More often than not some deployment strategies involve file overwriting, such as in the case of Sitefinity projects. This manual deployment process typically takes the following steps:
1. Identify files that are modified or created
2. Obtain the files and put them in a new folder
3. Organise the files to follow the original structure
4. Zip the folder
5. Upload to production server
The above mentioned process is tedious and is prone to human mistake as the number of files involved scale up. Fortunately the process can be automated with a single Git command:
git archive --output=package.zip update_commit $(git diff --name-only original_commit..update_commit --diff-filter=d)
The Git command is made of two parts:
1. Generate a list of files that are created and modified between two commits
2. Archive the list of files in a zip folder
We shall use an example to illustrate what happens under the hood.
Assuming we have a directory called “DIFF” that has the following structure:
| — folder1
| | — file1.txt
| — file2.txt
It has a folder called “folder1” in which a file “file1.txt” resides. There is also a file called “file2.txt” in the root folder.
Suppose we have the first commit to create all the files. In the commit we create the following content in file1.txt and file2.txt:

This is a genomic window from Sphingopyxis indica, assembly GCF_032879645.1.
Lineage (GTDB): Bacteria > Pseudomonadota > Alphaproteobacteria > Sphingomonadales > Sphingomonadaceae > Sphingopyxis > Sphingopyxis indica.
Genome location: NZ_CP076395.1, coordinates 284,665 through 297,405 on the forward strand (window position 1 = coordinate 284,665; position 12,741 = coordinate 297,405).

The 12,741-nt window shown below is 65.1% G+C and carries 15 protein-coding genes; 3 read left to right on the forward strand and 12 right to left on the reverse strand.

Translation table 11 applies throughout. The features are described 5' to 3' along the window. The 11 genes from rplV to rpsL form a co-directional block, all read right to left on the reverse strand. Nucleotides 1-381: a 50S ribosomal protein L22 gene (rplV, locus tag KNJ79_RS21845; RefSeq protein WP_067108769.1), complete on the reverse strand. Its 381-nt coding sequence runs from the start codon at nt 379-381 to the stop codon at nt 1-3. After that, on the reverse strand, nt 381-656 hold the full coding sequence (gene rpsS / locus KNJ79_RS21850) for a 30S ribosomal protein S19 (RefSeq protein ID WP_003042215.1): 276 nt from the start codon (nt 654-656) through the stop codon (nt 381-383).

## file1.txt has the following content:
this is file 1
## file2.txt has the following content:
this is file 2
Then we have the second commit that appends a new line to file1.txt:
## this is what file1.txt looks like after the second commit
this is file 1
And the third commit to appends a new line to file2.txt:
## this is what file2.txt looks like after the third commit
this is file 2
The commit history is
c2505fe (HEAD -> master) update file2
c780650 update file1
f3f57c9 initial commit
Our goal is to generate a zip file called “deployment-v1” that includes the changes from first to third commit.
Generate the list of new and modified files
The first half of the command obtains a list of all new or modified files between two commits. Since we know the starting point is the commit with ID
f3f57c9 and the ending point is
HEAD, we can have our first half:
git diff --name-only f3f57c9..HEAD --diff-filter=d
The option “name-only” tells the command to only generate the name of the files. The second option “diff-filter=d” instructs the command to exclude deleted files.
We have the following output immedidately:
Archive the generated files
We have the list of files to be archived now. We will then use the list of files for the second half of the command to create the zip file.
git archive --output=deployment-v1.zip HEAD $(git diff --name-only f3f57c9..HEAD --diff-filter=d)
We provide the file name “deployment-v1” in the “output” option. At this point the command is aware of the files to be archived, but how does it know up to which commit should the content of the files be updated to? This is where we provide the parameter “HEAD” as the reference point. That also means if we provide any other commit ID as the parameter, the content of the archived files to be different.
Finally we have a zip file called “deployment-v1.zip” with the created and modified files.